A jury has returned a verdict of death by misadventure into the deaths of two fishermen who died on boat in Whitby harbour.
After hearing evidence into the deaths of Mark Arries, 26, and Edward Ide, 21, the jury found that the men had died from carbon monoxide poisoning from a cooker aboard the fishing boat, the Eshcol.
Her Majesty’s coroner Michael Oakley told the inquest that he would now write to the government’s Department of Transport recommending that it be mandatory for all small fishing vessels to be fitted with carbon monoxide alarms.
The inquest heard that the men, both from Northhumberland, had returned to the boat to the harbour in the early hours of January 15 after a 36-hour trip fishing for scallops
They were were found dead at around 9am on the same day by a skipper from another vessel.
A third crew member, Thomas Berry, told the inquest that rather than spend the night on the boat he had caught a taxi home to Scarborough to be with his girlfriend.
Mr Berry said Mr Arries, who was the skipper, had complained of toothache and of being cold, and that he had put on the cooker’s gas ring for heating.
He also told the inquest that something on board the boat had made him vomit, and that Mr Arries had asked him if he was sea sick.
Mr Berry, who is an experienced fisherman, added: “I have never been sea sick in my life. Now I realise what it was.”
Skipper, Christian Harney told the inquest that he became suspicious the next morning when he could not rouse the two crewmen for re-fueling.
He said: “I was banging quite hard on the door and on the steel work to get their attention, but I knew something was wrong when I rang Mark’s phone and I could see it on the dashboard.”
Mr Harney said he prized the door lock open with a screw driver. He added: “There was a lot of heat in there and to me it felt like a lack of oxygen. I noticed that the grill was on so I isolated it off.”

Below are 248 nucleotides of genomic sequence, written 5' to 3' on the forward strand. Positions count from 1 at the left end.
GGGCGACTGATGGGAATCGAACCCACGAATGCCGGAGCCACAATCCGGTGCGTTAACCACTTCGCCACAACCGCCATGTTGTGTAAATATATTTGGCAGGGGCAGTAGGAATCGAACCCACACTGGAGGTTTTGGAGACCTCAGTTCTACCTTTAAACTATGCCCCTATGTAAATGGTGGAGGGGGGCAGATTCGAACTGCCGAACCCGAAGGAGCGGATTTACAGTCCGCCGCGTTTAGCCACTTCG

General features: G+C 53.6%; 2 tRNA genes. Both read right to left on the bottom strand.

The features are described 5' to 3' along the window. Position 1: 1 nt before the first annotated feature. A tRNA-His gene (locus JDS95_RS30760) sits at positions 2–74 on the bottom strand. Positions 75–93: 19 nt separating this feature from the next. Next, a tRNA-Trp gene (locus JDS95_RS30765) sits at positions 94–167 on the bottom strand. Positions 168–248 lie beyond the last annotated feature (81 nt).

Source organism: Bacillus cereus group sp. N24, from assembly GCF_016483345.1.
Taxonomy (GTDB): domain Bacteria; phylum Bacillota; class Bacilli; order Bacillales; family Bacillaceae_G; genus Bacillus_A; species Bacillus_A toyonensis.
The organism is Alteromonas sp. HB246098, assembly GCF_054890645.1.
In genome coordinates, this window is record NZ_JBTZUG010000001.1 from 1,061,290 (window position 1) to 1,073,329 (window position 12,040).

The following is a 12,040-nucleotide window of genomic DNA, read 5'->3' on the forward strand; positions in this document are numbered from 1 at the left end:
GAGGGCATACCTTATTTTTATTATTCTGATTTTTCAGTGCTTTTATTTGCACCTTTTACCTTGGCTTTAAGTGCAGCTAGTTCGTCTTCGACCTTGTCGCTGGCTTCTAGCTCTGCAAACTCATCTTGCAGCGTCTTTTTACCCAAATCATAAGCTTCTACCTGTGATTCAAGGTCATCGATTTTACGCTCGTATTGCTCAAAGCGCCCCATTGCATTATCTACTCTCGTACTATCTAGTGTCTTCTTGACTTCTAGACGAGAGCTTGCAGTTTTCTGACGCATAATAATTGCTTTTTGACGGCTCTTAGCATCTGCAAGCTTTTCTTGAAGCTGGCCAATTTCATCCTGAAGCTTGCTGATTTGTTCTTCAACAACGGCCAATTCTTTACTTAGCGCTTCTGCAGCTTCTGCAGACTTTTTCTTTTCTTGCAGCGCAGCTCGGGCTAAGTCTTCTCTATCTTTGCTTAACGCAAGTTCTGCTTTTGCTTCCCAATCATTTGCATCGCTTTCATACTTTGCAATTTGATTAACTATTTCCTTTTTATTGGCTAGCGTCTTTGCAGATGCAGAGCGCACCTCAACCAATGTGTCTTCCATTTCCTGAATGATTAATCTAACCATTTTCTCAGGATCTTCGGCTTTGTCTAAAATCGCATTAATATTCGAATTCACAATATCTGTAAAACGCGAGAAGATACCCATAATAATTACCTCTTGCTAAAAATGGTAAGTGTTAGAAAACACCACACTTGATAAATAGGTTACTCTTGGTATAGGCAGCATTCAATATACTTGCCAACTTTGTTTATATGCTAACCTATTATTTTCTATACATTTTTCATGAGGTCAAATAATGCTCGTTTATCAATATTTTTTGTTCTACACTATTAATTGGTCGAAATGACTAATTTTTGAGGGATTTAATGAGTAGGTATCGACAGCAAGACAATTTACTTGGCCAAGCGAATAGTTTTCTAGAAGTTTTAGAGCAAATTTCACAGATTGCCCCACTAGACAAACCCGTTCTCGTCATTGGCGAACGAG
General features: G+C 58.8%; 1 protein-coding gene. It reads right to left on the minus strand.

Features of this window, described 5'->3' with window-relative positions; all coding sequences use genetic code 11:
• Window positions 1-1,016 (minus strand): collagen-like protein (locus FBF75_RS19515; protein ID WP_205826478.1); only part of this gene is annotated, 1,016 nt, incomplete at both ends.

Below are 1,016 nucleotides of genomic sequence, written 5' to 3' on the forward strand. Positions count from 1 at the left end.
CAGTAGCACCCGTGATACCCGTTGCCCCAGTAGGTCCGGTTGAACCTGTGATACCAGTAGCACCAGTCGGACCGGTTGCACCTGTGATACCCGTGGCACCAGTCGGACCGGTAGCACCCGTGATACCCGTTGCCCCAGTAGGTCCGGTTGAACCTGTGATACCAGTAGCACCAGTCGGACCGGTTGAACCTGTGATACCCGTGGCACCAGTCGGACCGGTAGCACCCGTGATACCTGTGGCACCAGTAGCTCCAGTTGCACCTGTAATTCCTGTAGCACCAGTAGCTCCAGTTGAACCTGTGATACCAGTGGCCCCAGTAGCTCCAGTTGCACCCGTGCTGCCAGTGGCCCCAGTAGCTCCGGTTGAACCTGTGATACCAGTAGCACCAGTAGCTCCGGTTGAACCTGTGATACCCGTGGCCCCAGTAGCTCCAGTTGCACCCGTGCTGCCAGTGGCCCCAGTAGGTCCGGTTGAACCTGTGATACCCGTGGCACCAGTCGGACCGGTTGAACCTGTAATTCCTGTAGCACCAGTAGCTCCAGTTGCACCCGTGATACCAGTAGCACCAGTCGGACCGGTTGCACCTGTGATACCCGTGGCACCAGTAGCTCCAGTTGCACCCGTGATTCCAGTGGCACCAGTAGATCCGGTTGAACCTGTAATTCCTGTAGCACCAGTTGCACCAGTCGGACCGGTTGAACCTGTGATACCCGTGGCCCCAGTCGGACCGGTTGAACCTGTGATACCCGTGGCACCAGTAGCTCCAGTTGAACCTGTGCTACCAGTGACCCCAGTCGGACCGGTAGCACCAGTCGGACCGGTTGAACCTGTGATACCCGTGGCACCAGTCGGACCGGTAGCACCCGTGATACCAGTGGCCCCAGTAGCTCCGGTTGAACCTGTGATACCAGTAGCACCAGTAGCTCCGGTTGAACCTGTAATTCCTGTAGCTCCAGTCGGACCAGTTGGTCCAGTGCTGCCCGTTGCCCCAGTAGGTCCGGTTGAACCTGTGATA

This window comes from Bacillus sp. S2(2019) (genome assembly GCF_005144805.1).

Forensic pathologist Dr Peter Cooper, who carried out a post-mortem examination on the men, said he found fatal levels of carbon monoxide in their blood, but he said death in sleep from carbon monoxide poisoning was painless.
The inquest also heard evidence from boat owner Tim Bowman-Davies, of Milford Haven, Wales, who had unloaded the catch from the boat prior to the men’s death.
Mr Bowman-Davies said an inspection by the Maritime Coastguard Agency (MCA) carried out at the end of last year had given the boat a clean bill of health.
He said there had been a working fan heater onboard which he had used himself when he slept on it, and that on the evening in question he had brought up some new heaters, although he had failed to give them out.
The fan heater could have been run on a power line linked to the shore, although when the men had been offered the power line by the owner’s 15-year-old son Luke they had declined it, the inquest heard.
Anthony Brown, an inspector from the Marine Accident Investigation Branch (MAIB), said the fan heater, although working, was damaged.
He noted that the vessel had no toilet or fridge and that he didn’t think it was suitable for sleeping on on a regular basis,
He asked the inquest: “In the twenty-first century is it acceptable to go to toilet in a bucket on deck on rough seas?”
The coroner said he would also recommend to the government that there should be minimum standards of accommodation for people sleeping on small fishing vessels, as well as that the MCA safety inspections of small fishing vessels include checks to the cookers and heating appliances. The coroner also concurred with a recommendation in the report by the MAIB that the Seafish Industry Authority should educate fishermen about the dangers of carbon monoxide.